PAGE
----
Creating Spanish Friendship Through Food and Drink
Just over a year ago, we published this article with our top tip and three tricks for making friends with Spaniards. We honestly believe that Spain is like most countries and you will have to make a concerted effort if you really want to create connections with people here. That is not to say that they are hard to make friends with or are closed minded, but that in general people have established relationships and don’t necessarily “need” to add a new person to their friend group.
This week we want to take what we talked about in that article and give it a bit of a twist—the food and drink element. Today we will dive into how you can adapt and use the food and drink culture in Spain to your advantage when trying to make local friends. And later this week we will get into how you can use this information to thrive when making friends. As always, please note that these are our experiences and you might have an easier/more difficult time when it comes to developing relationships while abroad.
So, let’s review. Our top tip for making friends with local was (and still is): Make sure others know your friendship is worth the investment.
Now, this might seem easy and you might think that “duh, of course I am worth the investment, I am awesome,” but it is often hard for someone from a different culture and life experience to see that. In addition, oftentimes in Spain, locals are reluctant to develop friendships with foreigners because it is hard to know how good their language skills are, how long they will stay, etc. In addition, the way that Spanish people talk about and make plans is often difficult to understand for people from other cultures. Therefore, we also shared our top three tricks for developing friendships:
Follow through on your plans.
Invite people to do things too.
Join general social activities.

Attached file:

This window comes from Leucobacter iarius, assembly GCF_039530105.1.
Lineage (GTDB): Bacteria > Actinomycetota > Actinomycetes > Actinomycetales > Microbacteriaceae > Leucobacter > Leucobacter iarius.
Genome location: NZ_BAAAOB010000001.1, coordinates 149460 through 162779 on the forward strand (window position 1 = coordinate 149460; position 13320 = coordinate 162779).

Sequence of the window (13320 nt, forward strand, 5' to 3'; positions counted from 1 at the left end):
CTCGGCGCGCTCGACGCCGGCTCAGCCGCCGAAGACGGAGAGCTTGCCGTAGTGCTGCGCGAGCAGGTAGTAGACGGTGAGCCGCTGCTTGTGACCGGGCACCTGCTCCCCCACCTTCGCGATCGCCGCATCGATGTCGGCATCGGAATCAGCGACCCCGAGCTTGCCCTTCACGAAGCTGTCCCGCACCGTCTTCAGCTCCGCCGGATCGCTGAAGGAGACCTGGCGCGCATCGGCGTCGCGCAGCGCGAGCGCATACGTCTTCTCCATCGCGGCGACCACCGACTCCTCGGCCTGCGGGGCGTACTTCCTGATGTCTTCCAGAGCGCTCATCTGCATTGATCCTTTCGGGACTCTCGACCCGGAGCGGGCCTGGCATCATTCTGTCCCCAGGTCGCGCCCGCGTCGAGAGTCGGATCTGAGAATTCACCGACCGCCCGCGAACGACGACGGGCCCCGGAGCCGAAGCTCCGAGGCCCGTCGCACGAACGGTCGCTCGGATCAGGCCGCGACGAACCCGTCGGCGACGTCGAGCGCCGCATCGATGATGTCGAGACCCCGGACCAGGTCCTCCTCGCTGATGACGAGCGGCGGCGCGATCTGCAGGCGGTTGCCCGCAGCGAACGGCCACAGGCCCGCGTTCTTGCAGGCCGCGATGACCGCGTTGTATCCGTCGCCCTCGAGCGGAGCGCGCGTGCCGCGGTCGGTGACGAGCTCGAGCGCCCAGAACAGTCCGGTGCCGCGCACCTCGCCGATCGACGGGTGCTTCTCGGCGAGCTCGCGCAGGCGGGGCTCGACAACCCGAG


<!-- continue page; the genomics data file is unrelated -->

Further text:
These three tips, while they could essentially apply to anything, easily apply to the culture that revolves around food and drink in Spain. Let’s dig a bit deeper.
1.) Follow through on your plans: Plans with individuals
Initially we even said “when you talk about meeting someone for coffee,” however, it doesn’t have to be just for coffee! And while the coffee culture is pretty strong in Spain (see this video where we talk about it), other food cultures are too! That is, as easy as it is to plan to go for a coffee, you could also go for a quick beer or a snack.
The important thing here is to speak to people about doing things and then following through with them (it is all too easy to say you will meet and then never “find the time”). However, if you actually want to meet with that person and work towards developing a friendship with him or her, you will probably have to put in a little extra effort to make that happen. That is to say that, culturally speaking, while Spanish people are often up for a quick meeting, they will tell many more people that they want to catch up than they actually meet with.
Therefore, when you speak to someone about meeting up for a coffee or a drink, try to make a concrete plan. It might seem difficult or awkward, but most Spaniards are willing to meet with someone at least once to get a feeling about the (potential) friendship. Ask them to show you their favorite place—you are new after all—and you will get a bit of local insight out of the deal as well.